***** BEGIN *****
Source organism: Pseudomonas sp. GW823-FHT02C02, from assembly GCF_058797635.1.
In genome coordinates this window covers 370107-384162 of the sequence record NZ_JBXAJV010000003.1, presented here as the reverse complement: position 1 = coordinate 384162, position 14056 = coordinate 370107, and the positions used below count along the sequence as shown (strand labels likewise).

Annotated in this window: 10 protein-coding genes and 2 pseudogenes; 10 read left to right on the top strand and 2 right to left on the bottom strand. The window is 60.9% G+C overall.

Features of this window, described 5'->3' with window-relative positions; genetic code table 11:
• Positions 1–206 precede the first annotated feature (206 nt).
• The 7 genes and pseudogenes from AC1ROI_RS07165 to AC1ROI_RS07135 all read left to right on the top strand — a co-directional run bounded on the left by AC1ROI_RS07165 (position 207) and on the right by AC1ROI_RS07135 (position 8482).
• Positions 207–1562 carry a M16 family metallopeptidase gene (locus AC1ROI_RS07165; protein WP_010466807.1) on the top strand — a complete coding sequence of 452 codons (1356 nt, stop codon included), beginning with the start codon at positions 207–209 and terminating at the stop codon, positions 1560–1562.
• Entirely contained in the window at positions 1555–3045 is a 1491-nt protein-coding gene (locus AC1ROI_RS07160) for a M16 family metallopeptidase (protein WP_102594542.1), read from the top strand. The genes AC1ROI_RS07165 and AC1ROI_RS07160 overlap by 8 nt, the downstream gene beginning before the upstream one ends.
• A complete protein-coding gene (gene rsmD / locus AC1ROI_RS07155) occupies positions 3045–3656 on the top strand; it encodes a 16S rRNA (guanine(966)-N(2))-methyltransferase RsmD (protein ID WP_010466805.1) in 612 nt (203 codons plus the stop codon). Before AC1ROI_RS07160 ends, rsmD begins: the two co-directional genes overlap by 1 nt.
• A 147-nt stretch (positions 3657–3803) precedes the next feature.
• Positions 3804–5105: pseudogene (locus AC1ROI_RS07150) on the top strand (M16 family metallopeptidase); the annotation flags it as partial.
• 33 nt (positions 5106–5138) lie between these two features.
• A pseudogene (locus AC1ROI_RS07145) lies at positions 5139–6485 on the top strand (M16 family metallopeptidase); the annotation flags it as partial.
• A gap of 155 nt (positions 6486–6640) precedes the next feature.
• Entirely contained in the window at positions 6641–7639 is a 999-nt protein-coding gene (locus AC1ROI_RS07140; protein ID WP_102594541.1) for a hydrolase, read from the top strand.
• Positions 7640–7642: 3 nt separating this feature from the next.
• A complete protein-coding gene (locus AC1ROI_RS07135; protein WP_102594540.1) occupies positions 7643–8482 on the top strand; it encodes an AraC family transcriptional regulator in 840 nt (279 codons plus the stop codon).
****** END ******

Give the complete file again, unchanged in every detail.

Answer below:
Source organism: Pseudomonas sp. GW823-FHT02C02, from assembly GCF_058797635.1.
In genome coordinates this window covers 370107-384162 of the sequence record NZ_JBXAJV010000003.1, presented here as the reverse complement: position 1 = coordinate 384162, position 14056 = coordinate 370107, and the positions used below count along the sequence as shown (strand labels likewise).

Annotated in this window: 10 protein-coding genes and 2 pseudogenes; 10 read left to right on the top strand and 2 right to left on the bottom strand. The window is 60.9% G+C overall.

Features of this window, described 5'->3' with window-relative positions; genetic code table 11:
• Positions 1–206 precede the first annotated feature (206 nt).
• The 7 genes and pseudogenes from AC1ROI_RS07165 to AC1ROI_RS07135 all read left to right on the top strand — a co-directional run bounded on the left by AC1ROI_RS07165 (position 207) and on the right by AC1ROI_RS07135 (position 8482).
• Positions 207–1562 carry a M16 family metallopeptidase gene (locus AC1ROI_RS07165; protein WP_010466807.1) on the top strand — a complete coding sequence of 452 codons (1356 nt, stop codon included), beginning with the start codon at positions 207–209 and terminating at the stop codon, positions 1560–1562.
• Entirely contained in the window at positions 1555–3045 is a 1491-nt protein-coding gene (locus AC1ROI_RS07160) for a M16 family metallopeptidase (protein WP_102594542.1), read from the top strand. The genes AC1ROI_RS07165 and AC1ROI_RS07160 overlap by 8 nt, the downstream gene beginning before the upstream one ends.
• A complete protein-coding gene (gene rsmD / locus AC1ROI_RS07155) occupies positions 3045–3656 on the top strand; it encodes a 16S rRNA (guanine(966)-N(2))-methyltransferase RsmD (protein ID WP_010466805.1) in 612 nt (203 codons plus the stop codon). Before AC1ROI_RS07160 ends, rsmD begins: the two co-directional genes overlap by 1 nt.
• A 147-nt stretch (positions 3657–3803) precedes the next feature.
• Positions 3804–5105: pseudogene (locus AC1ROI_RS07150) on the top strand (M16 family metallopeptidase); the annotation flags it as partial.
• 33 nt (positions 5106–5138) lie between these two features.
• A pseudogene (locus AC1ROI_RS07145) lies at positions 5139–6485 on the top strand (M16 family metallopeptidase); the annotation flags it as partial.
• A gap of 155 nt (positions 6486–6640) precedes the next feature.
• Entirely contained in the window at positions 6641–7639 is a 999-nt protein-coding gene (locus AC1ROI_RS07140; protein ID WP_102594541.1) for a hydrolase, read from the top strand.
• Positions 7640–7642: 3 nt separating this feature from the next.
• A complete protein-coding gene (locus AC1ROI_RS07135; protein WP_102594540.1) occupies positions 7643–8482 on the top strand; it encodes an AraC family transcriptional regulator in 840 nt (279 codons plus the stop codon).